2. Frankly

    Again, what does the 0.5% between West Sacramento and Davis amount to? 50 cents for $100, $5 for $1000, $50 for $10,000. In other words, you pay more in gas and wear on your car to shop in other cities based on the actual price difference.

    I agree, it is a stupid argument to say that a $.005 tax is going to cause a Davis shopper to go elsewhere. But that isn’t the argument. In fact, you can make a similar argument for every incremental tax increase passed by Democrats. It is that the single instance that causes so much economic harm, it is the accumulative effect. It manifests in a low-income family eventually having to cut back that one pizza dinner or movie every month that they used to be able to afford. It is that car or piece of furniture that is just out of reach… not enough money in the checking account for some reason even after saving and scrimping to be able to afford it. It is that credit card bill that keeps increasing because not enough discretionary income is coming in after all the taxes are paid.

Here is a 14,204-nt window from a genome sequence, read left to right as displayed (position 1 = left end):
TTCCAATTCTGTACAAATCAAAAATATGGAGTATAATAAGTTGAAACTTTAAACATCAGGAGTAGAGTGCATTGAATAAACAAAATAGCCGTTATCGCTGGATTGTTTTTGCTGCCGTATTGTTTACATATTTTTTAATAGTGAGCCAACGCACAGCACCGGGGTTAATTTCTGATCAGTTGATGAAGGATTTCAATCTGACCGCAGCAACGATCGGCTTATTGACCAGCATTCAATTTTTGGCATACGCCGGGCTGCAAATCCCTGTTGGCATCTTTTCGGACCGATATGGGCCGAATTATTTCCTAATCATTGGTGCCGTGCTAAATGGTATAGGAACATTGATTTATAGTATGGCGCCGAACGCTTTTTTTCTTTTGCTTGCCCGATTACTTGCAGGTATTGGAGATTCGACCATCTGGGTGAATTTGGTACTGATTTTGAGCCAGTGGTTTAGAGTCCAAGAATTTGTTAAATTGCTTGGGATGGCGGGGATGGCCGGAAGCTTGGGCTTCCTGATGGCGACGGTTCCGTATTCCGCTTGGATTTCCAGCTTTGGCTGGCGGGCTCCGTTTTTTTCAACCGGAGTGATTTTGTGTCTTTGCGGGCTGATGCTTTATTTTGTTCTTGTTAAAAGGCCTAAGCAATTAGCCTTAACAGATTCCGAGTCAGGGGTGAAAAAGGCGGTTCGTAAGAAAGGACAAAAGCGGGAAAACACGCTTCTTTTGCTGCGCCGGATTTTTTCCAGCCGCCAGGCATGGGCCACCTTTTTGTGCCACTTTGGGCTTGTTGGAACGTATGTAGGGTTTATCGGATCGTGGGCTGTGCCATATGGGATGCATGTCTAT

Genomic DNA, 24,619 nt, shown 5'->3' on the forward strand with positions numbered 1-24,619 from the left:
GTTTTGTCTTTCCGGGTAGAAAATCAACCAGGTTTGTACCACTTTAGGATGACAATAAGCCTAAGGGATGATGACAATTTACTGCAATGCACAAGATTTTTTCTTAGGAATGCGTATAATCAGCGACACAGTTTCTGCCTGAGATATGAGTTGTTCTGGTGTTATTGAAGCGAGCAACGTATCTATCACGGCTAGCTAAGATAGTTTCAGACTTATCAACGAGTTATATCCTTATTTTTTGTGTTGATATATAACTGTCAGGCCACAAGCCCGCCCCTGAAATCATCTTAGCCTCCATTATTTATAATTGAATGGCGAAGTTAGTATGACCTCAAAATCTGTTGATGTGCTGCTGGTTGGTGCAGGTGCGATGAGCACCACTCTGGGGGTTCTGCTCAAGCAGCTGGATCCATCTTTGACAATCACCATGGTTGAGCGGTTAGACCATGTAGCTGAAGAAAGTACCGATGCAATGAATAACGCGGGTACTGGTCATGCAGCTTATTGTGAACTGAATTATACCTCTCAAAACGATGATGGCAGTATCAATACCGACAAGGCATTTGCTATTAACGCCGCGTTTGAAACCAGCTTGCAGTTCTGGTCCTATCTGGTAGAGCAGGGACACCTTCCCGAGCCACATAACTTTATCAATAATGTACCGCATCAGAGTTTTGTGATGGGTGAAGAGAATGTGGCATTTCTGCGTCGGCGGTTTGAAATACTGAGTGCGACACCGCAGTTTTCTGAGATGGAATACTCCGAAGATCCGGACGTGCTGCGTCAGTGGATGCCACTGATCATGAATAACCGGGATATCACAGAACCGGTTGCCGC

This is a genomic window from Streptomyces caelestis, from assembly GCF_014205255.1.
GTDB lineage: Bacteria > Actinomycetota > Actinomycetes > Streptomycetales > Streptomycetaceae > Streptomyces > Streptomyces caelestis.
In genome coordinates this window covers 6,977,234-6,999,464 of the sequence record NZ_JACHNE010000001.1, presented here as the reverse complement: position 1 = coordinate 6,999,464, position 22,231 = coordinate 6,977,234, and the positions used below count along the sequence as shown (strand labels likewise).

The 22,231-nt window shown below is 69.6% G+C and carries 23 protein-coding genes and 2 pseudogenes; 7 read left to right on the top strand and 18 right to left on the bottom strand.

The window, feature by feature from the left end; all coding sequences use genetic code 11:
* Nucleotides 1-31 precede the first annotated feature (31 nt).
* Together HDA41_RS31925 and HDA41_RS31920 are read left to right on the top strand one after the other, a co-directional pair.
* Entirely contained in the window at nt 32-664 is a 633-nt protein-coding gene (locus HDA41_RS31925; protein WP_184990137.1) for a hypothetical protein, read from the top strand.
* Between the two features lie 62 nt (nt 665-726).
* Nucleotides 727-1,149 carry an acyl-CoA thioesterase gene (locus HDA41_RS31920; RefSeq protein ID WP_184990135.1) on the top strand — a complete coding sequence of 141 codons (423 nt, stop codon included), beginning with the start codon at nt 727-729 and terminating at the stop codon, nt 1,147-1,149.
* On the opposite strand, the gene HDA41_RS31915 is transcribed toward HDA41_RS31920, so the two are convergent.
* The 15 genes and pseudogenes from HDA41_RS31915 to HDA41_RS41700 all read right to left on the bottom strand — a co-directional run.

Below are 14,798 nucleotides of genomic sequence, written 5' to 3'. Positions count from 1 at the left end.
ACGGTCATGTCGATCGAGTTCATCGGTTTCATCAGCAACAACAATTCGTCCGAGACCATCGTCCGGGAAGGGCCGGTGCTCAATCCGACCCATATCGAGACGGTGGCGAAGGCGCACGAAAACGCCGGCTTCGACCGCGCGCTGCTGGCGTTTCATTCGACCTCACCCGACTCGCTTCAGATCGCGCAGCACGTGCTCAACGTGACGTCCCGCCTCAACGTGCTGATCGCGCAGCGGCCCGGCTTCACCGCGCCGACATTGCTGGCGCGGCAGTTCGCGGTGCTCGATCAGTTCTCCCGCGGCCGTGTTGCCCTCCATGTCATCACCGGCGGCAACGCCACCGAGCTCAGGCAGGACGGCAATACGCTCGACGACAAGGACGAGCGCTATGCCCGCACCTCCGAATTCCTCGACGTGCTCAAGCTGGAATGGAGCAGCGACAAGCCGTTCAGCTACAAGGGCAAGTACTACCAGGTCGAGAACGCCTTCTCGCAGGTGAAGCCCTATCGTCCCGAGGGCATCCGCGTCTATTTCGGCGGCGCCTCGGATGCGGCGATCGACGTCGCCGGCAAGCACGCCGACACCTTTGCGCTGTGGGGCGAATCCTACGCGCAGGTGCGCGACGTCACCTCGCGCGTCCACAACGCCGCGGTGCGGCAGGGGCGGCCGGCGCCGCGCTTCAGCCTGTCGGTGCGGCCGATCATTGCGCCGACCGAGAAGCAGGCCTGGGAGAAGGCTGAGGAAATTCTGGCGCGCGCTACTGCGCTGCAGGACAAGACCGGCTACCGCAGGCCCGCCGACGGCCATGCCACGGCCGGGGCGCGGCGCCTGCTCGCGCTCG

And it is the accumulative effect on business and those jobs that would otherwise be created and retained.

    Think of taxation as a toxin to economic growth and economic well-being. But some taxation is necessary… obviously. We do require infrastructure and services and we have to pay for them. The simple problem is that we are paying a very high premium for government labor. It is unnecessary that we pay this premium at any time… but especially at a time when REAL unemployment is higher than ever. And we are told of all the legal and other reasons why that cannot be fixed. Democrats are responsible for this… they have made mistake after mistake managing the city treasure. And they also have made mistake after mistake doing the same at the state level… and let’s not forget how those mistakes at the state level have impacted the city.

    The solution is to scale back the cost of city labor, not to add another, and another, and another incremental tax increase to keep covering the result of all those accumulative mistakes by Democrats while making the case that the financial impact to taxpayers for each one of these is too small to worry about.

    Democrats have allowed the unions to build in all sorts of protections for their gross over-compensation. More mistakes made. So now the job of scaling back that gross over-compensation is even more difficult.

    Too bad, so sad.